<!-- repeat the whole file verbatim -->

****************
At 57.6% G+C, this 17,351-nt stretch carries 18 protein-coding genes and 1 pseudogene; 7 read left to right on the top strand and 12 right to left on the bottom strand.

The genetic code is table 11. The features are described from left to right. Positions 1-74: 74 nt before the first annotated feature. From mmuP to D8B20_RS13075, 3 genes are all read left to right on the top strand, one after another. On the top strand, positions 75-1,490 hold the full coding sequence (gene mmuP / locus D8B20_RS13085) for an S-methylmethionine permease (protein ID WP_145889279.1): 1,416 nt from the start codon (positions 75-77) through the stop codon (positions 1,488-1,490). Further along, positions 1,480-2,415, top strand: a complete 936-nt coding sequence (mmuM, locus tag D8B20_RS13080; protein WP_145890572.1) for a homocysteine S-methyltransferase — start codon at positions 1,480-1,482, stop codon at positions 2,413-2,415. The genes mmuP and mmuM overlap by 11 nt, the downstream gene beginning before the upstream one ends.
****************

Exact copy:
At 57.6% G+C, this 17,351-nt stretch carries 18 protein-coding genes and 1 pseudogene; 7 read left to right on the top strand and 12 right to left on the bottom strand.

The genetic code is table 11. The features are described from left to right. Positions 1-74: 74 nt before the first annotated feature. From mmuP to D8B20_RS13075, 3 genes are all read left to right on the top strand, one after another. On the top strand, positions 75-1,490 hold the full coding sequence (gene mmuP / locus D8B20_RS13085) for an S-methylmethionine permease (protein ID WP_145889279.1): 1,416 nt from the start codon (positions 75-77) through the stop codon (positions 1,488-1,490). Further along, positions 1,480-2,415, top strand: a complete 936-nt coding sequence (mmuM, locus tag D8B20_RS13080; protein WP_145890572.1) for a homocysteine S-methyltransferase — start codon at positions 1,480-1,482, stop codon at positions 2,413-2,415. The genes mmuP and mmuM overlap by 11 nt, the downstream gene beginning before the upstream one ends.